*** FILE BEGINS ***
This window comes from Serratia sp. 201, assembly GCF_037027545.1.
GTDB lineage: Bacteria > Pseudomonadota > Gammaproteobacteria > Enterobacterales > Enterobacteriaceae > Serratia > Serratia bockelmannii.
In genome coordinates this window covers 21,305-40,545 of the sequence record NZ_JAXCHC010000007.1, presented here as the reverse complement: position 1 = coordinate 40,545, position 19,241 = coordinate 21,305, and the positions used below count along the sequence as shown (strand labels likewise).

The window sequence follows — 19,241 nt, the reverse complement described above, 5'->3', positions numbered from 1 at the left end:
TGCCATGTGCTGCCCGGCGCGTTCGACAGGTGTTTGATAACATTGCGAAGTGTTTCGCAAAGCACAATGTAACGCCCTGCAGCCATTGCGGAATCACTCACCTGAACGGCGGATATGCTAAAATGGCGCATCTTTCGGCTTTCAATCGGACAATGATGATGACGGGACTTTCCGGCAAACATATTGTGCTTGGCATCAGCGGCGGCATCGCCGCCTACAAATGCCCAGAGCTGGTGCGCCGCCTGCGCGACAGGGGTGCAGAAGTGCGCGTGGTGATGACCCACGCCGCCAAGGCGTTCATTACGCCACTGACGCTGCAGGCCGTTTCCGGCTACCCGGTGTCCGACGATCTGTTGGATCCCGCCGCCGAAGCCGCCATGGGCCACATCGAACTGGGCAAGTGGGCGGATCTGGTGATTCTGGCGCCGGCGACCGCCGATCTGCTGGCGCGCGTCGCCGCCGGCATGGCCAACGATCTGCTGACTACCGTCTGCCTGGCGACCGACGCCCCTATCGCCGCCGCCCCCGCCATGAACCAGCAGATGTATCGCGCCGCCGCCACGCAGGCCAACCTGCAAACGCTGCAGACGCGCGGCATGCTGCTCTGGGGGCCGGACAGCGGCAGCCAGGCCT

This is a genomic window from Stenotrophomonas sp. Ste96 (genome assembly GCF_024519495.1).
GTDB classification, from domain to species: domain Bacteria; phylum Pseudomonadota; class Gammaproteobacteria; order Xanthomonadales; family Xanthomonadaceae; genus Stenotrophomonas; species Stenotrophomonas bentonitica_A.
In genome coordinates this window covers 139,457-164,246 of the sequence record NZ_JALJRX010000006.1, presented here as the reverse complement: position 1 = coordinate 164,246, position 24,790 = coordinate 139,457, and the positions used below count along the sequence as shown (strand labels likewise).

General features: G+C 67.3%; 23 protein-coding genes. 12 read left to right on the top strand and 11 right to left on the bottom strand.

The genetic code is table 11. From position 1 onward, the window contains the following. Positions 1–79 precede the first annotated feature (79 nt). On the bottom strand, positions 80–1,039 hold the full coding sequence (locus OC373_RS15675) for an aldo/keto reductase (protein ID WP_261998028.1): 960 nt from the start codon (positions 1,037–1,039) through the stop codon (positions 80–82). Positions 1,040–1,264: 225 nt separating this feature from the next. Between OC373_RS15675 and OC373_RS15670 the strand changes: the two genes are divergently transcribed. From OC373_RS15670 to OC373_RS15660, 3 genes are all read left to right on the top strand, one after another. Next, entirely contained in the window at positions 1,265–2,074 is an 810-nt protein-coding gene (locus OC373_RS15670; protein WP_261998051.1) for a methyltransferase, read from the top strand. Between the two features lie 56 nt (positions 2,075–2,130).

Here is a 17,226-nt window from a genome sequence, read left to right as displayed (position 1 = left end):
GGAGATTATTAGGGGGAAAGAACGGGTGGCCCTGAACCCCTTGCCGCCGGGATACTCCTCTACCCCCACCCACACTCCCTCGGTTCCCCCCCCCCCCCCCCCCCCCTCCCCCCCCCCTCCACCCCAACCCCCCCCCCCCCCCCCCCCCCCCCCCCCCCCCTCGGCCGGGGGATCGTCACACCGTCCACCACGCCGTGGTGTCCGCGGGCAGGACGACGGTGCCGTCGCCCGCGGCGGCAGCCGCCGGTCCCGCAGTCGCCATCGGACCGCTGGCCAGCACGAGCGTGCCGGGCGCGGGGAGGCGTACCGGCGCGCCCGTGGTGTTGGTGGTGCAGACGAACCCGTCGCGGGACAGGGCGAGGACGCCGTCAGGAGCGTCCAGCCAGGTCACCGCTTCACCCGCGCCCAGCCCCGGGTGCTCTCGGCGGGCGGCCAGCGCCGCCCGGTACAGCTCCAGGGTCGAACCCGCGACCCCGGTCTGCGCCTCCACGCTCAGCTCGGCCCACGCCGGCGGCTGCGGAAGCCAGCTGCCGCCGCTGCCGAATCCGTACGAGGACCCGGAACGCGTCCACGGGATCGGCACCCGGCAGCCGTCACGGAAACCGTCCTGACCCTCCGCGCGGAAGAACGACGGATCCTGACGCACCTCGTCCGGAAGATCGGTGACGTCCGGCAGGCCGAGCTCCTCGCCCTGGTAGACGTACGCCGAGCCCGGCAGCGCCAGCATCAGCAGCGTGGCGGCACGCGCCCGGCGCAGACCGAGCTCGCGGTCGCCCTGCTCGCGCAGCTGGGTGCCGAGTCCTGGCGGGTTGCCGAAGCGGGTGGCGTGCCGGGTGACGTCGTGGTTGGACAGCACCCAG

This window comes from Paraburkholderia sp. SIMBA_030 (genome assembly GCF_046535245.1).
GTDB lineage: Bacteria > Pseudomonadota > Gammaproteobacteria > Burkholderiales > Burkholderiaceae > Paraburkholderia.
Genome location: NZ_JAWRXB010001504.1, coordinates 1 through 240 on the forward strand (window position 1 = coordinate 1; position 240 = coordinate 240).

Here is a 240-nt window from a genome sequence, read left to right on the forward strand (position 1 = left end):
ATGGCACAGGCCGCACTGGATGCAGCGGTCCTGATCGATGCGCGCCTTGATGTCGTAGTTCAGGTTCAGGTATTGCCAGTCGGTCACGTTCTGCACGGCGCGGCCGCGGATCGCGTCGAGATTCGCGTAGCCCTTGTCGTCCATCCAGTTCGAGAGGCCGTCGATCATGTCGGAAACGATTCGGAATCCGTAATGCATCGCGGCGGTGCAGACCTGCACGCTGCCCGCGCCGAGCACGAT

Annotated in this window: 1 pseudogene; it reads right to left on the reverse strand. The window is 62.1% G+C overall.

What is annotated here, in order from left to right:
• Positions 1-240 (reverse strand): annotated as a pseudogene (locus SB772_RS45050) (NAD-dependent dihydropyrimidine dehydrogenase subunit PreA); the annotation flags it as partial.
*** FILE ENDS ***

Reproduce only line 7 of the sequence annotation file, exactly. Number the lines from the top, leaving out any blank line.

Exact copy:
GTDB classification, from domain to species: domain Bacteria; phylum Pseudomonadota; class Gammaproteobacteria; order Xanthomonadales; family Xanthomonadaceae; genus Stenotrophomonas; species Stenotrophomonas bentonitica_A.